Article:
Obviously, though, I couldn’t understand the language here, not even a little bit. The hostel we were going to, called 365 Inn, centrally located near Tiananmen square, had very helpfully provided us with a map and directions, both in Chinese Mandarin and in English, understanding that many Chinese people cannot speak, understand, read or write English. So we gave these to the driver of our taxi, who shouted loudly at us in Mandarin for a while before one of the official looking people came over and read the instructions and explained something to him. Then, slightly scared, we were on our way. When we reached our street, about forty minutes later, he rang the number 365 Inn had also provided, to make sure we was dropping us off in the right place. We realised, especially after his smile goodbye, that he probably wasn’t shouting earlier in anger, a belief that has been strengthened throughout our time in China – people in China are just extremely loud!

The hostel itself has a cool vibe, with an attached restaurant/bar. Our private double room was very nice, with a nice sized ensuite, and the staff were proficient in English and helpful. We recommend 365 Inn whole heartedly to anybody wanting to stay in Beijing at a reasonable price in a central location!

A note besides – though spending the first two days in China at this hostel, after this we were planning to join a tour group at Chongwenmen Hotel, specifically to start the 21 days G Adventures tour ‘Essential China’.

Day 16

In the morning, we had a lie in, and then headed to the familiar McDonald’s, purely because we were completely new to China and knew we’d have plenty of opportunity to sample the local cuisine under the guidance of our chief experience officer during the tour commencing the next day.

The girl serving us knew basic English and we ate some very spicy (awesome!) chicken burgers whilst planning out next move. We decided to visit the Temple of Heaven, which was about a half an hour’s walk away.

Obviously in China, we had no portable WiFi (there was some temperamental WiFi at 365 Inn though). However, Dave had downloaded an offline map app for China onto his phone, and obviously GPS works offline, so we were able to find our way. We stuck to the main roads in order to not get too lost. We had no paper map or guidebook in China because we knew most of it we’d be doing through the tour!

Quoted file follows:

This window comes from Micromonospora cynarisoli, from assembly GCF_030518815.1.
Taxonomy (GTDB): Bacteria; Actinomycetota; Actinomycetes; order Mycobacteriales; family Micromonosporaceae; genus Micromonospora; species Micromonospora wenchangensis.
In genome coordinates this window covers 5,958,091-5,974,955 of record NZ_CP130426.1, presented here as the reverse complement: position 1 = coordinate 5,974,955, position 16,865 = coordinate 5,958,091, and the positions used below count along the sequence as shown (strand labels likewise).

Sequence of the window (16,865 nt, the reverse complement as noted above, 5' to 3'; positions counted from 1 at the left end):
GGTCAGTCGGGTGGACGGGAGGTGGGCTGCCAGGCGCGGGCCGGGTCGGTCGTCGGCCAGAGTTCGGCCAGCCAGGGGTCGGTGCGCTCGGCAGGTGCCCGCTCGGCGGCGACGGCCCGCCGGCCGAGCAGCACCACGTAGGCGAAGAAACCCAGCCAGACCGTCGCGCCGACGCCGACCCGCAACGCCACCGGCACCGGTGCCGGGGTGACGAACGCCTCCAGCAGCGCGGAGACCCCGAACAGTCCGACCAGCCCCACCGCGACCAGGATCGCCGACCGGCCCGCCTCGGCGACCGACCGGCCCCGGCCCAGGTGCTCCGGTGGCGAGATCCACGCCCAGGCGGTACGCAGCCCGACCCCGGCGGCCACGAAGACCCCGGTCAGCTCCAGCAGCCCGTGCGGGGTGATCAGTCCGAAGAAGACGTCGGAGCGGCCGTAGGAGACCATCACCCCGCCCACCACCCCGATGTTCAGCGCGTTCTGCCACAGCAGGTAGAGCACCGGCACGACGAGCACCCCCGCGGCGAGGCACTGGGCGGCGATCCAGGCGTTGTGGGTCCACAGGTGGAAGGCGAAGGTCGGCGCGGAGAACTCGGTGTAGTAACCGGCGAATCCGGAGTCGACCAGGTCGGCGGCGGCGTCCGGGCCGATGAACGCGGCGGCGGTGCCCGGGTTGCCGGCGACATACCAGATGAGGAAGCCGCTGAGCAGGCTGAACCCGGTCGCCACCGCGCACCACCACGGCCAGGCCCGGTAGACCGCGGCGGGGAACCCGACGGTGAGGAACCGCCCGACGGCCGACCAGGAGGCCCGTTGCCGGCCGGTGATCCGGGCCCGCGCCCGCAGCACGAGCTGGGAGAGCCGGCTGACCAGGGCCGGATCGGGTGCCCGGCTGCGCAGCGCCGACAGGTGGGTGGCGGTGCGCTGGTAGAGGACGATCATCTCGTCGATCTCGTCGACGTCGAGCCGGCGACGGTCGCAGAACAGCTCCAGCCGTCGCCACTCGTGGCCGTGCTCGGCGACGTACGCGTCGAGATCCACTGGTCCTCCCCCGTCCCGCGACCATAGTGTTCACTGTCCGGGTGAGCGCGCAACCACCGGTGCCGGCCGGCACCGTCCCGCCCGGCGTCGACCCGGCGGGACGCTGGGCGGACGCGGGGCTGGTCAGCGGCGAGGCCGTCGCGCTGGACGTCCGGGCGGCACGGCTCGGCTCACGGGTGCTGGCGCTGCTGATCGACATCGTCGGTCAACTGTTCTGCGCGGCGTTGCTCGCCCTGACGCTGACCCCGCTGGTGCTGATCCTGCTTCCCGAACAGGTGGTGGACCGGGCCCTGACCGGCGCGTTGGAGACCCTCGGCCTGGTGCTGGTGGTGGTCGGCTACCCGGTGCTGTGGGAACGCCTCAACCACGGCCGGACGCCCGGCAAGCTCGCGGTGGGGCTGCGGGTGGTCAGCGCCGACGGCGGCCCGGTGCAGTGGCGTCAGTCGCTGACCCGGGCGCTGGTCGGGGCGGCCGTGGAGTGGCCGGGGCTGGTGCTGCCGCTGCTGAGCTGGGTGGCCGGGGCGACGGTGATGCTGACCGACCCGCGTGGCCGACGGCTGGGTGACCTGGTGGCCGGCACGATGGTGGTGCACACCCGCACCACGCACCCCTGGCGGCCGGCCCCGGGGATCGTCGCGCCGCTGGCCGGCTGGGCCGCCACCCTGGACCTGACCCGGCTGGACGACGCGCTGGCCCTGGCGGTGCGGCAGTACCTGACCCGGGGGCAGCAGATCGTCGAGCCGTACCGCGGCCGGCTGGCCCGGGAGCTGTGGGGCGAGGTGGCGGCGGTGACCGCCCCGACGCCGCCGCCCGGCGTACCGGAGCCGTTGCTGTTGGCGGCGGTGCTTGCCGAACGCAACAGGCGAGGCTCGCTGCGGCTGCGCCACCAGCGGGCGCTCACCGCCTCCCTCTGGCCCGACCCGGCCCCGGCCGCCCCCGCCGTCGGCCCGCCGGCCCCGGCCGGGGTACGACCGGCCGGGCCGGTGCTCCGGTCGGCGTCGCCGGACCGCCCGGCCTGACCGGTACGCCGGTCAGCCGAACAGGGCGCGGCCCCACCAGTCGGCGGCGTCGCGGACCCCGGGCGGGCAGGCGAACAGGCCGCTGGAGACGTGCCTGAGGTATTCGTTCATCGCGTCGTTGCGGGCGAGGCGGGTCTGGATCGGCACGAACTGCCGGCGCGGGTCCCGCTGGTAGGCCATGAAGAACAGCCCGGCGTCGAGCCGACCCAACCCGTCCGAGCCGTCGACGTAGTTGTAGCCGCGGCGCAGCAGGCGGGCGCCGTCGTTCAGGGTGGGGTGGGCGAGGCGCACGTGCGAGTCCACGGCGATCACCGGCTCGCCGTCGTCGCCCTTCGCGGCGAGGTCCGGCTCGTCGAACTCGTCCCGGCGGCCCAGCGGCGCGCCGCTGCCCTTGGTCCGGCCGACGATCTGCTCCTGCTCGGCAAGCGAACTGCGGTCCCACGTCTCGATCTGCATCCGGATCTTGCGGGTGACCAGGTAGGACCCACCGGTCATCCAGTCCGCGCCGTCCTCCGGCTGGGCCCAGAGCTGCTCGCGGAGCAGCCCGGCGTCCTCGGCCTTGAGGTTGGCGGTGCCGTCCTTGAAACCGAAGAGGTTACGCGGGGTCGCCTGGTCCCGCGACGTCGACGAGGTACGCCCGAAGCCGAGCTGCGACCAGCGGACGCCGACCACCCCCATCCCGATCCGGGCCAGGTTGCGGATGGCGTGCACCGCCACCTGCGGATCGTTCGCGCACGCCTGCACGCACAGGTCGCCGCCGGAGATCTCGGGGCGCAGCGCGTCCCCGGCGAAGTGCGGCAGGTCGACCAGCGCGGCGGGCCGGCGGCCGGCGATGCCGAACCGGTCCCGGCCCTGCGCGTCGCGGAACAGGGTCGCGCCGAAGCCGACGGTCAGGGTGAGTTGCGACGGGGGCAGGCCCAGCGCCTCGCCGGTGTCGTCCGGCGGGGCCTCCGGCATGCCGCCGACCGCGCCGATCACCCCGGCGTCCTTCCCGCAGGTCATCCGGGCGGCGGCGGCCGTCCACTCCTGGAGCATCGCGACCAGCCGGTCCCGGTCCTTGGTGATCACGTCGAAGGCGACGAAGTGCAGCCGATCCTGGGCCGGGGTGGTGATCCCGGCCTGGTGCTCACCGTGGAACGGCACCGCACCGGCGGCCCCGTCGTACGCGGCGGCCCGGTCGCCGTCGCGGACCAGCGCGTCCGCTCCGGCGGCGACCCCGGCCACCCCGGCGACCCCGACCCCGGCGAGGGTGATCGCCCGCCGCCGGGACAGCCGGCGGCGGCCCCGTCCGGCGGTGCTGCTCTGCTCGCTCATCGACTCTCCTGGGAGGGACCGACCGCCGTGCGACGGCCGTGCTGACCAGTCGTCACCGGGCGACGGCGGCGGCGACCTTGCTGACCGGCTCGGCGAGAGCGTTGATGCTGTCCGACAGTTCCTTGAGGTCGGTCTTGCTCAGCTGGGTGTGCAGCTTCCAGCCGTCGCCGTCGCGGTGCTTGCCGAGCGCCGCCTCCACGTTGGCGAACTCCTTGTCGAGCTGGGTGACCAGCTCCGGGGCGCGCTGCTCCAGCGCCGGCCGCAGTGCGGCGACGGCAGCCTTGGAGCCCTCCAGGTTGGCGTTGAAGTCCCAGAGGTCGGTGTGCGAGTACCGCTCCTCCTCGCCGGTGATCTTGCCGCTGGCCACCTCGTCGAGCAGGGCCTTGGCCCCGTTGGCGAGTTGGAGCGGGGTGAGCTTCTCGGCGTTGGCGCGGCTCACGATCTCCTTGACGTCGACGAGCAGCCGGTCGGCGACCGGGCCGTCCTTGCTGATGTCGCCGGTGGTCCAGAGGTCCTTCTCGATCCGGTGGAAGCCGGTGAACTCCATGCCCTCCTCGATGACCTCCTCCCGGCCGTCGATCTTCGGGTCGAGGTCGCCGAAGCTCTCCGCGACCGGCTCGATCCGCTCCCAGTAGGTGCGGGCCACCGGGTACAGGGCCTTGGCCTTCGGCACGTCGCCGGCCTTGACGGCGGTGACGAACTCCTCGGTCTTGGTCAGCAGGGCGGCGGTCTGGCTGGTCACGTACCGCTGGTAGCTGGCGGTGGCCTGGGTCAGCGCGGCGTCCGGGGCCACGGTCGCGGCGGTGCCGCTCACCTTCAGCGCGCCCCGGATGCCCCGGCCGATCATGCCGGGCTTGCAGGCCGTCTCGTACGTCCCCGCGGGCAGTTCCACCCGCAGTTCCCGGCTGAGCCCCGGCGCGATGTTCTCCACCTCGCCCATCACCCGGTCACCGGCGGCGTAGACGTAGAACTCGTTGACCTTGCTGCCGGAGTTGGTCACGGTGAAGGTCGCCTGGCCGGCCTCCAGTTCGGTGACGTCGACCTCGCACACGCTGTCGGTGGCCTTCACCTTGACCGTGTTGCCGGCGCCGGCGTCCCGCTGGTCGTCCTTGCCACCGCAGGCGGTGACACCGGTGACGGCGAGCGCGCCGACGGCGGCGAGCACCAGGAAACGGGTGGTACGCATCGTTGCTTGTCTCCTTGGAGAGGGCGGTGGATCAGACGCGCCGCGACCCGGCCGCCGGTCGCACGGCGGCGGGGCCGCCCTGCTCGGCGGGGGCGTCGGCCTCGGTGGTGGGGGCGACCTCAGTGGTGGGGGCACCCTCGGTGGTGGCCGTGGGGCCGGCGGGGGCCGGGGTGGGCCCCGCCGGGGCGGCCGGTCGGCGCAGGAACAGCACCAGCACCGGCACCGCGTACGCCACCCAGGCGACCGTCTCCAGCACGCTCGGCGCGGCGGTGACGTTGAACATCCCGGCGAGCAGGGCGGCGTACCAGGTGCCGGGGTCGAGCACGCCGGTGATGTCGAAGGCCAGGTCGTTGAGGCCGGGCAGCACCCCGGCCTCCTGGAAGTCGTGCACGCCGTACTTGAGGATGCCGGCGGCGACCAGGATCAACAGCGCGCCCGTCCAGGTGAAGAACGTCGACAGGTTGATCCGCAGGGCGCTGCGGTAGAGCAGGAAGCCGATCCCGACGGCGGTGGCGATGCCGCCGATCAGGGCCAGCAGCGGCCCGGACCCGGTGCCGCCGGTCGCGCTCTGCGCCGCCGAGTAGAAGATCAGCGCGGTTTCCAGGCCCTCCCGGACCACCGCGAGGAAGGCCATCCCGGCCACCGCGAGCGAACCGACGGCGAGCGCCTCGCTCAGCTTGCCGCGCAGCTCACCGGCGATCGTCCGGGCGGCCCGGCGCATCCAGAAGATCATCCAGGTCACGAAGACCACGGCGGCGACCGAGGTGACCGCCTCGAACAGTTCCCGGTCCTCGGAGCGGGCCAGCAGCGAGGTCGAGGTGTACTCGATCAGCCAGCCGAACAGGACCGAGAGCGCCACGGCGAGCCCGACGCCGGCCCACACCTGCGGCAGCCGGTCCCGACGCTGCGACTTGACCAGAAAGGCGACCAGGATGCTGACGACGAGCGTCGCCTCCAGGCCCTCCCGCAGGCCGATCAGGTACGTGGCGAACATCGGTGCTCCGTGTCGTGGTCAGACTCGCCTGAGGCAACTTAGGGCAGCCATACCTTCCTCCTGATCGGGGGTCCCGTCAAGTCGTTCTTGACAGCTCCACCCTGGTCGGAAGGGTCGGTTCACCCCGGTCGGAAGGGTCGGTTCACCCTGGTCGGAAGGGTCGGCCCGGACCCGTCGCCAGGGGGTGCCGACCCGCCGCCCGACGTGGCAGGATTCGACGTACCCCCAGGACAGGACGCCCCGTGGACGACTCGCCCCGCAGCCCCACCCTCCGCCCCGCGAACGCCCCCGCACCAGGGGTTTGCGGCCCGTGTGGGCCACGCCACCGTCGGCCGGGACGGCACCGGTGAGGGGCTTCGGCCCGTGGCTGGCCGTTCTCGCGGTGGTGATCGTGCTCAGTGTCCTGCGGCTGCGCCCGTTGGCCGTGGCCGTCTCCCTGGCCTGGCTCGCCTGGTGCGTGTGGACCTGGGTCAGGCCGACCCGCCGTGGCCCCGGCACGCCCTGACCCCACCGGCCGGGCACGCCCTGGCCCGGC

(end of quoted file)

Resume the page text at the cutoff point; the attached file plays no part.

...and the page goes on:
The walk to the Temple of Heaven was what can only be described as warm (good), dusty (not good) and arid. I had heard rumours about the smog that smothered Beijing most of the time due to heavy pollution, but didn’t quite believe it until that walk – I covered my mouth with a scarf to act as a sort of filter and when I looked up, I couldn’t clearly see the blue of the sky, despite there being no cloud cover. It was bizarre – I have never experienced anything like it in my life. India is pretty polluted in parts, but the bits I’ve been to do not match up to Beijing! The smog seemed to render us more exhausted than we usually would have been after a half hour walk.

Also during this walk the comparisons I had made at the airport to India were reaffirmed with the presence of many two-wheeled scooters and motorbikes and also the general crowds and loudness of the people, as well as the juxtapositions of basic, simple shack type houses and roadworks right next to big tower blocks and shopping malls. Cue more excitement on my part and eager pointing-outing of such things to a patient Dave!

Oh, and, basically nearly every man in China seems to smoke. ‘Non-smoking’ areas and ‘smoking areas’ are, save for very few exceptions, alien ideas. The smell of tobacco hangs constantly in the air. We observed all this and it was all confirmed by our tour guide the next day as well.